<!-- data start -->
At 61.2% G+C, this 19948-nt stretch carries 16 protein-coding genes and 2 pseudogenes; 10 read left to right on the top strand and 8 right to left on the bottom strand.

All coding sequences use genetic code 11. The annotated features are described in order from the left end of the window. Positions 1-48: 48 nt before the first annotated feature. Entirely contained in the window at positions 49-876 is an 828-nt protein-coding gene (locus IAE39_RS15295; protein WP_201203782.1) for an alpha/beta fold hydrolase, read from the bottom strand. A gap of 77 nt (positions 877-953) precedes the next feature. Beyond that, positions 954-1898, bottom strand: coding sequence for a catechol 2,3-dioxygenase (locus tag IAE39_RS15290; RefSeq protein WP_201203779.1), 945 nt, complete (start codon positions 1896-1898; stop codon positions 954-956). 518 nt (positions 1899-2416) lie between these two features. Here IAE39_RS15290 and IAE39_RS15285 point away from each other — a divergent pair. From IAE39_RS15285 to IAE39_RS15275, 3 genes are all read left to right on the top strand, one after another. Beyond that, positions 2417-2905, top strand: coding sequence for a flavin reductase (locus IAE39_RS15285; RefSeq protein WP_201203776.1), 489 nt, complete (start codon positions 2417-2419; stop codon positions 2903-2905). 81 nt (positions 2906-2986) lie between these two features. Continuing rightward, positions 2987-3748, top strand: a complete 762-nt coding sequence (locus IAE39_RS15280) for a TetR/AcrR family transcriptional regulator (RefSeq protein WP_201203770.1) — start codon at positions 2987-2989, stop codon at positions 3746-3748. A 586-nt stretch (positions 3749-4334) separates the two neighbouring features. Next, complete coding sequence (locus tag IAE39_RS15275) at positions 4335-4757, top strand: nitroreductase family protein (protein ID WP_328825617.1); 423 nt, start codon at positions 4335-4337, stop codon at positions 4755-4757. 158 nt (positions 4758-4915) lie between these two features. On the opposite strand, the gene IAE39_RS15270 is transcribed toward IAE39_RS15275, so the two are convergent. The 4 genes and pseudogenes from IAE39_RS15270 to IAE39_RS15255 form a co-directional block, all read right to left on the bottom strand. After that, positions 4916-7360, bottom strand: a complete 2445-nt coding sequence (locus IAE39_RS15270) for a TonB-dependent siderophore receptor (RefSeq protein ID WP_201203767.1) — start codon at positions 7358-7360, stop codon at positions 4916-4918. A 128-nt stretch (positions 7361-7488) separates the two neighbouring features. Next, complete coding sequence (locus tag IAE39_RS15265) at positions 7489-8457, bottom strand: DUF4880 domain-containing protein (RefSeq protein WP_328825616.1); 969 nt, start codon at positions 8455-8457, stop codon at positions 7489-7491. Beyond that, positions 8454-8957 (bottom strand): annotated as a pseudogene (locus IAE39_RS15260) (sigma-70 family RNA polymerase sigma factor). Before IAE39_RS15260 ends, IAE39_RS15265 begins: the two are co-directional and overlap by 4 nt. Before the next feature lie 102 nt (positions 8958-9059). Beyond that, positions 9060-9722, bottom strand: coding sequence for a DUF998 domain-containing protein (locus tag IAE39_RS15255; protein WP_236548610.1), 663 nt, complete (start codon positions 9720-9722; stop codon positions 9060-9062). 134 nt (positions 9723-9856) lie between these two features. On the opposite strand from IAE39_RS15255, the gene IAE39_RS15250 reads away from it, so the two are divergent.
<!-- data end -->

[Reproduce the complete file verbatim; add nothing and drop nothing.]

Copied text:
At 61.2% G+C, this 19948-nt stretch carries 16 protein-coding genes and 2 pseudogenes; 10 read left to right on the top strand and 8 right to left on the bottom strand.

All coding sequences use genetic code 11. The annotated features are described in order from the left end of the window. Positions 1-48: 48 nt before the first annotated feature. Entirely contained in the window at positions 49-876 is an 828-nt protein-coding gene (locus IAE39_RS15295; protein WP_201203782.1) for an alpha/beta fold hydrolase, read from the bottom strand. A gap of 77 nt (positions 877-953) precedes the next feature. Beyond that, positions 954-1898, bottom strand: coding sequence for a catechol 2,3-dioxygenase (locus tag IAE39_RS15290; RefSeq protein WP_201203779.1), 945 nt, complete (start codon positions 1896-1898; stop codon positions 954-956). 518 nt (positions 1899-2416) lie between these two features. Here IAE39_RS15290 and IAE39_RS15285 point away from each other — a divergent pair. From IAE39_RS15285 to IAE39_RS15275, 3 genes are all read left to right on the top strand, one after another. Beyond that, positions 2417-2905, top strand: coding sequence for a flavin reductase (locus IAE39_RS15285; RefSeq protein WP_201203776.1), 489 nt, complete (start codon positions 2417-2419; stop codon positions 2903-2905). 81 nt (positions 2906-2986) lie between these two features. Continuing rightward, positions 2987-3748, top strand: a complete 762-nt coding sequence (locus IAE39_RS15280) for a TetR/AcrR family transcriptional regulator (RefSeq protein WP_201203770.1) — start codon at positions 2987-2989, stop codon at positions 3746-3748. A 586-nt stretch (positions 3749-4334) separates the two neighbouring features. Next, complete coding sequence (locus tag IAE39_RS15275) at positions 4335-4757, top strand: nitroreductase family protein (protein ID WP_328825617.1); 423 nt, start codon at positions 4335-4337, stop codon at positions 4755-4757. 158 nt (positions 4758-4915) lie between these two features. On the opposite strand, the gene IAE39_RS15270 is transcribed toward IAE39_RS15275, so the two are convergent. The 4 genes and pseudogenes from IAE39_RS15270 to IAE39_RS15255 form a co-directional block, all read right to left on the bottom strand. After that, positions 4916-7360, bottom strand: a complete 2445-nt coding sequence (locus IAE39_RS15270) for a TonB-dependent siderophore receptor (RefSeq protein ID WP_201203767.1) — start codon at positions 7358-7360, stop codon at positions 4916-4918. A 128-nt stretch (positions 7361-7488) separates the two neighbouring features. Next, complete coding sequence (locus tag IAE39_RS15265) at positions 7489-8457, bottom strand: DUF4880 domain-containing protein (RefSeq protein WP_328825616.1); 969 nt, start codon at positions 8455-8457, stop codon at positions 7489-7491. Beyond that, positions 8454-8957 (bottom strand): annotated as a pseudogene (locus IAE39_RS15260) (sigma-70 family RNA polymerase sigma factor). Before IAE39_RS15260 ends, IAE39_RS15265 begins: the two are co-directional and overlap by 4 nt. Before the next feature lie 102 nt (positions 8958-9059). Beyond that, positions 9060-9722, bottom strand: coding sequence for a DUF998 domain-containing protein (locus tag IAE39_RS15255; protein WP_236548610.1), 663 nt, complete (start codon positions 9720-9722; stop codon positions 9060-9062). 134 nt (positions 9723-9856) lie between these two features. On the opposite strand from IAE39_RS15255, the gene IAE39_RS15250 reads away from it, so the two are divergent.